A6: On my most creative writing days, I get up around 5:30, do yoga and meditation, grab a coffee and start writing. I find this to be my most special time to write and my ideas flow. When I stick to this routine, I get my best writing done.


One of my writing-tics that I have is that I have to write in a different space than where I edit. The two are so different to me. When I’m being creative, I like to sit in a different spot in my office or write in my bed. When I edit, I’m all business, and need my desk.


Q7:  Has your writing routine or habits changed in any way since Covid-19? If they have, can you comment on this? 


A7: Covid-19 focused me on what I really wanted to do with my writing. I wanted to get, Mount Shasta: A Journey to Telos published. I had worked on it on and off for nine years. I was done, playing around with the manuscript and wanted to take it seriously. I was ready to either keep going with it and get it published or throw it in the trash.



Q8: When you’re writing an emotional or difficult scene, how do you set the mood?


A8: I try to set the mood with descriptions of the characters faces and how their bodies feel. Since the book is written from the main character’s point of view, she will notice expressions, tones, and characteristics of the other characters to show that things are getting intense. 


Q9: What authors, or books have influenced you?


A9: There are so many authors who have influenced me, but the first that come to mind are: Maya Angelou, Sydney Sheldon, Sarah Ban Breathnach, Mitch Albom, J.K Rowling, Bella Forrest, and Louise Fitzhugh. I truly admire anyone who writes. It takes a lot of work, dedication, and imagination to write and get your books out to the world.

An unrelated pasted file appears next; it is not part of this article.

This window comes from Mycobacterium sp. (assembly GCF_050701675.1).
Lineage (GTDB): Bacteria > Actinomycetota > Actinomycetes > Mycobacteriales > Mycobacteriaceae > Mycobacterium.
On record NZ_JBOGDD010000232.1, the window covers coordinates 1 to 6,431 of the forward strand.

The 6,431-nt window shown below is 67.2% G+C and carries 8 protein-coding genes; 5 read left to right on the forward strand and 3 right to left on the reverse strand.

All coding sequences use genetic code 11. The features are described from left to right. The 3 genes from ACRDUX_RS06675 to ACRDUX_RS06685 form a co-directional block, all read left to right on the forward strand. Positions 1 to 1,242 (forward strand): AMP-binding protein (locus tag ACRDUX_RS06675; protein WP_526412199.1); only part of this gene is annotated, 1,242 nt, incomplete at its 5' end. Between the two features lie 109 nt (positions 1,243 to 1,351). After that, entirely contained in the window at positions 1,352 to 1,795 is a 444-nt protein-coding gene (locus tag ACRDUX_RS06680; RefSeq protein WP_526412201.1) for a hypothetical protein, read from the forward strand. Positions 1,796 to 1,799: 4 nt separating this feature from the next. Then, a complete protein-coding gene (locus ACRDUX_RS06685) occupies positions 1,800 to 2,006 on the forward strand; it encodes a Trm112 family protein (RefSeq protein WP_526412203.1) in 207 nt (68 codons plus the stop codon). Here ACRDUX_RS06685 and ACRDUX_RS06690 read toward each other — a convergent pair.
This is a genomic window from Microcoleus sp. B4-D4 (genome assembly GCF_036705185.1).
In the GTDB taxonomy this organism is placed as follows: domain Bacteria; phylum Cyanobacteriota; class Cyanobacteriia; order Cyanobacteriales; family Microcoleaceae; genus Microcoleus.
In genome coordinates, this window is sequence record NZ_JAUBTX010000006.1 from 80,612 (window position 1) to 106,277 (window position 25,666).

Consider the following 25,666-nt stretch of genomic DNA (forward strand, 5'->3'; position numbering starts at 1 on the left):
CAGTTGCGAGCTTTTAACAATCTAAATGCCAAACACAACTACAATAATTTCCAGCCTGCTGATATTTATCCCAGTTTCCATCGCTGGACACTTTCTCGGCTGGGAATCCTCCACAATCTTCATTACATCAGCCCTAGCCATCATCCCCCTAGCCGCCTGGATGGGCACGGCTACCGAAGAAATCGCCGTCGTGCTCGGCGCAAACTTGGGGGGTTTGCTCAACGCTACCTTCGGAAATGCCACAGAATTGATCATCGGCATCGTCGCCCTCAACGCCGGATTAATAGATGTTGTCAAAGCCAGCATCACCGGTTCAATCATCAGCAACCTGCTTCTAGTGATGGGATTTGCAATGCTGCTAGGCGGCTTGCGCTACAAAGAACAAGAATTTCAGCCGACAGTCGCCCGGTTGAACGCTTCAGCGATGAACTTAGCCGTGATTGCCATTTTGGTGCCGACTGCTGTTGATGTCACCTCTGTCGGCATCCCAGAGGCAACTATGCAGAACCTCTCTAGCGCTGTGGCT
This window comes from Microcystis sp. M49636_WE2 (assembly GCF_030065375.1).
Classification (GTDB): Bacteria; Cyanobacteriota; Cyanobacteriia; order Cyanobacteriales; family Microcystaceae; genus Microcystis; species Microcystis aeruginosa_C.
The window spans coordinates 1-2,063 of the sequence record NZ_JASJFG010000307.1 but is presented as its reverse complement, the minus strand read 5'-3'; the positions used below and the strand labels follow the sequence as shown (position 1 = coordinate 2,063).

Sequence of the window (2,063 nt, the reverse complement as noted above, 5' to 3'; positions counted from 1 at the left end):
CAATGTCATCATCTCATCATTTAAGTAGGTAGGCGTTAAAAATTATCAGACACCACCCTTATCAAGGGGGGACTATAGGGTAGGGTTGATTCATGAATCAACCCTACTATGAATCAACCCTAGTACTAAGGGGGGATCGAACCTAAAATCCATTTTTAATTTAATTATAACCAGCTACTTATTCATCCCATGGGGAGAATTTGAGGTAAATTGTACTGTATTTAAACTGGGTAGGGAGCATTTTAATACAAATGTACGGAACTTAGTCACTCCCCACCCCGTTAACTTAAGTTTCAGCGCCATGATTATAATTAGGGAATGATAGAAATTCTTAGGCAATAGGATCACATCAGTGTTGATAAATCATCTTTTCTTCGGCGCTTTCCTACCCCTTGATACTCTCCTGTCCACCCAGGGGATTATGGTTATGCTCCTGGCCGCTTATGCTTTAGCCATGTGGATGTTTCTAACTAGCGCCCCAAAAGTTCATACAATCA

Q10: When did you first realize you wanted to be a writer?


A10: I knew I wanted to be a writer when I was a little girl when I lived in Indiana. My friend and I decided we were going to write a book together and I was beyond thrilled. Hints of this work came up again and again: winning a sixth grade writing contest at Main Dunstable Elementary School, a SNHU professor in my freshman year of college encouraged me to be a writer, but I let the practicality of being a writer get in the way and waited until my forties to publish my first book, Express Yourself! Joyful Journaling for Kids, which is a guided gratitude journal for kids, and now my second which is a fictional series. It takes courage to put your work out. 


Q11: What is your favorite writing advice?


A11: My favorite writing advice was from listening to Maya Angelou talk about her writing process. She said to sit down and write. If you don’t know what to write, just write, “I don’t know what to write,” over and over again. She said that eventually the muse would come. 



Q12: What advice would you give to a writer working on their first book?


A12: My advice would be to keep writing. Try not to worry about each line and if it is perfect or not. Get your ideas out. Let it be rough. Don’t worry about spelling and grammar. Just let your creativity flow. You will aways have time to go back and edit. If you are worried about each line being perfect, you will never get your ideas out. Afterwards, you can go back and refine and edit and edit and edit. If you need to take a break, take a break, but come back to your work. There were years when I put my ideas away and then came back to them and it got even better. It’s a process, but when you get serious about getting your work published, it will happen. I have faith that there are so many books that still need to be written. The world needs your work. If you need some ideas on how to get published, I have a free download on my website that can help.